Last week, a Canadian journalist tweeted that global issues don’t “tend to play big for Canadian voters.”
Before you accept that as fact, consider how much Canadian leaders actually prioritize those issues (or not) and whether it’s the classic chicken-or-the-egg question.
In other words, are Canadian leaders doing enough to elevate the international dimensions of the challenges the country faces among the public?
The short answer is no — even in the face of a pandemic that has taken thousands of Canadian lives but by definition is global and will only end with a coordinated global vaccination effort; and even in the face of a global climate crisis already deemed to be at “code red” with deadly natural events happening around the world, including unprecedented wildfires in Canada’s west.
One thing is for sure: What happens abroad impacts Canadians at home. But will the candidates in this latest federal election and the country’s next elected leaders ignore the world at Canada’s doorstep?
This election comes at a key moment for Canada.
For much of the pandemic, like other countries, Canada hunkered down and limited its concern to within its borders. Now, 64% of the population is fully vaccinated, provinces across Canada are re-opening, and there is reason for optimism. But there’s also concern about the recent uptick in cases as a result of the Delta variant largely spreading among the unvaccinated.
The saying “no one is safe until everyone is safe” means something. To protect and continue Canada’s recovery, the country’s next elected leaders need to rally Canadians behind stepped up and sustained global efforts to fund and redistribute COVID-19 vaccines and other medical supplies to the world’s most vulnerable countries, particularly in Africa. We should also support proposals for the suspension of intellectual property (IP) rights surrounding the production of these tools. We need to do our part and actively push other countries to do theirs.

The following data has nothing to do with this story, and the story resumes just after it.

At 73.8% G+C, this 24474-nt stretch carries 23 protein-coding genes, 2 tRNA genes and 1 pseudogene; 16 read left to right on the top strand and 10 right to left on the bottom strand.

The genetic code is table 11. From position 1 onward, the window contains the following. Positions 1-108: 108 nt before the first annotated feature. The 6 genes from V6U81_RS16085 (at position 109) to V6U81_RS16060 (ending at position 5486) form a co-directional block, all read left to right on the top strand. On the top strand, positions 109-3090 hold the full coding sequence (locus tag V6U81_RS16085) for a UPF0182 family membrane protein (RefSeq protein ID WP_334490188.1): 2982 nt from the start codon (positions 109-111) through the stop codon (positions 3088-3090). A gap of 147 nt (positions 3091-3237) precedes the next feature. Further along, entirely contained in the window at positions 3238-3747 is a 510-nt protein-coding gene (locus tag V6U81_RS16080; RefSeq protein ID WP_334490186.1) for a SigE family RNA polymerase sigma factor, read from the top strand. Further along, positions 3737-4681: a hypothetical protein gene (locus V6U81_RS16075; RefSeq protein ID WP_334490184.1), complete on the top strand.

If not, Canadians will remain at risk to ever-more dangerous variants emerging from undervaccinated parts of the world.
On climate, the Canadian government has a national carbon tax and this year increased Canada’s 2030 greenhouse gas emissions reduction target, and doubled international financing to help developing countries mitigate and adapt to climate change.
These are notable commitments, but meanwhile Canada’s emissions haven’t gone down. We continue to subsidize the fossil fuel industry, and as the largest per capita emitter in the G20, we’ve not truly come to grips with the changes we need to make quickly to protect the planet and reduce the impact of our actions on poorer nations.
No one country alone can end the threat of climate change; it will take significant international cooperation and everyone doing their part. To that end, all parties and candidates should encourage the Canadian public to see the common global good in climate action.
Canada used to be internationally regarded for its contributions and leadership in tackling global challenges. This is not to discount some of the significant international aid commitments that have been made by recent governments, for many of which Global Citizen campaigned. These will make a difference.
But no one can say at this point that Canadian leaders are truly prioritizing global concerns and tackling them with the ambition, resources, and energy needed — even as they impact Canada.
Look no further than Canada’s stagnant foreign aid budget. Despite a temporary bump in the course of the response to COVID, it is still below the rich country average measured as a share of national wealth.
We need to be big and bold in our engagement in the world — no more “just enough” so that we can say we did our part. Let’s actually do our part. Let’s be visible and vocal, and push other countries to follow our example.
To all of the candidates running for election this year — let’s be Global Citizens.